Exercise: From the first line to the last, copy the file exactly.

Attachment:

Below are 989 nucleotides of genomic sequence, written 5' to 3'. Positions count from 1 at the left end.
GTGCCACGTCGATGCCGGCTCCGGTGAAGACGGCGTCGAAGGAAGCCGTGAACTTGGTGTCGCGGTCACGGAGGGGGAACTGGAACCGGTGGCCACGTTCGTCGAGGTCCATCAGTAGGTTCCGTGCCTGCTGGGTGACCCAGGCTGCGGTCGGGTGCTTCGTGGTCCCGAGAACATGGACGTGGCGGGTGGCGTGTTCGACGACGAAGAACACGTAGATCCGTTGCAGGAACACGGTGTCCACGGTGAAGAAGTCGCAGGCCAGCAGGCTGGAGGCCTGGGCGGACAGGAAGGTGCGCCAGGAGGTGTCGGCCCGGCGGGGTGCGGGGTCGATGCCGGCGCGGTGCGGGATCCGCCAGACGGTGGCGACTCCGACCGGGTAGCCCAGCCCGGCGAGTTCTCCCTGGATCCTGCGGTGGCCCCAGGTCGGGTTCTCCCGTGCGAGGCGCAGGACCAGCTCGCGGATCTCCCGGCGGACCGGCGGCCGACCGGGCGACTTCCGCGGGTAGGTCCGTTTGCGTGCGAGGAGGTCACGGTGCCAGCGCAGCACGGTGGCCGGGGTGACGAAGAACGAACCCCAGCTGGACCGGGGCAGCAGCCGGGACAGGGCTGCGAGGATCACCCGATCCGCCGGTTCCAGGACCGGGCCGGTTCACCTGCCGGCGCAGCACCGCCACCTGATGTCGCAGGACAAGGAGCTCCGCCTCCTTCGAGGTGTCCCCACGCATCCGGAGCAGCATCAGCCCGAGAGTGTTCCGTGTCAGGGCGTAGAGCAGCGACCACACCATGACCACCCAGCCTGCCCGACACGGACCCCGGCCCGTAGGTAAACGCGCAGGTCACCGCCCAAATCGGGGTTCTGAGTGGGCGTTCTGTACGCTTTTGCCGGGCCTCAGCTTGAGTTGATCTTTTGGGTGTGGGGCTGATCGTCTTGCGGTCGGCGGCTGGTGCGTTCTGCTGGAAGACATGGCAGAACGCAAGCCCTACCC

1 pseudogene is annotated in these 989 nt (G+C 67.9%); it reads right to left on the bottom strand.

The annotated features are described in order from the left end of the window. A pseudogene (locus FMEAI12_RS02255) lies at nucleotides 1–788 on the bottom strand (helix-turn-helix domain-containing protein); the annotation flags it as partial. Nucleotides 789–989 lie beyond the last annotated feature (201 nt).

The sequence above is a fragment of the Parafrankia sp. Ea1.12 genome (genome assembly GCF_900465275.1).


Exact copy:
Below are 989 nucleotides of genomic sequence, written 5' to 3'. Positions count from 1 at the left end.
GTGCCACGTCGATGCCGGCTCCGGTGAAGACGGCGTCGAAGGAAGCCGTGAACTTGGTGTCGCGGTCACGGAGGGGGAACTGGAACCGGTGGCCACGTTCGTCGAGGTCCATCAGTAGGTTCCGTGCCTGCTGGGTGACCCAGGCTGCGGTCGGGTGCTTCGTGGTCCCGAGAACATGGACGTGGCGGGTGGCGTGTTCGACGACGAAGAACACGTAGATCCGTTGCAGGAACACGGTGTCCACGGTGAAGAAGTCGCAGGCCAGCAGGCTGGAGGCCTGGGCGGACAGGAAGGTGCGCCAGGAGGTGTCGGCCCGGCGGGGTGCGGGGTCGATGCCGGCGCGGTGCGGGATCCGCCAGACGGTGGCGACTCCGACCGGGTAGCCCAGCCCGGCGAGTTCTCCCTGGATCCTGCGGTGGCCCCAGGTCGGGTTCTCCCGTGCGAGGCGCAGGACCAGCTCGCGGATCTCCCGGCGGACCGGCGGCCGACCGGGCGACTTCCGCGGGTAGGTCCGTTTGCGTGCGAGGAGGTCACGGTGCCAGCGCAGCACGGTGGCCGGGGTGACGAAGAACGAACCCCAGCTGGACCGGGGCAGCAGCCGGGACAGGGCTGCGAGGATCACCCGATCCGCCGGTTCCAGGACCGGGCCGGTTCACCTGCCGGCGCAGCACCGCCACCTGATGTCGCAGGACAAGGAGCTCCGCCTCCTTCGAGGTGTCCCCACGCATCCGGAGCAGCATCAGCCCGAGAGTGTTCCGTGTCAGGGCGTAGAGCAGCGACCACACCATGACCACCCAGCCTGCCCGACACGGACCCCGGCCCGTAGGTAAACGCGCAGGTCACCGCCCAAATCGGGGTTCTGAGTGGGCGTTCTGTACGCTTTTGCCGGGCCTCAGCTTGAGTTGATCTTTTGGGTGTGGGGCTGATCGTCTTGCGGTCGGCGGCTGGTGCGTTCTGCTGGAAGACATGGCAGAACGCAAGCCCTACCC

1 pseudogene is annotated in these 989 nt (G+C 67.9%); it reads right to left on the bottom strand.

The annotated features are described in order from the left end of the window. A pseudogene (locus FMEAI12_RS02255) lies at nucleotides 1–788 on the bottom strand (helix-turn-helix domain-containing protein); the annotation flags it as partial. Nucleotides 789–989 lie beyond the last annotated feature (201 nt).

The sequence above is a fragment of the Parafrankia sp. Ea1.12 genome (genome assembly GCF_900465275.1).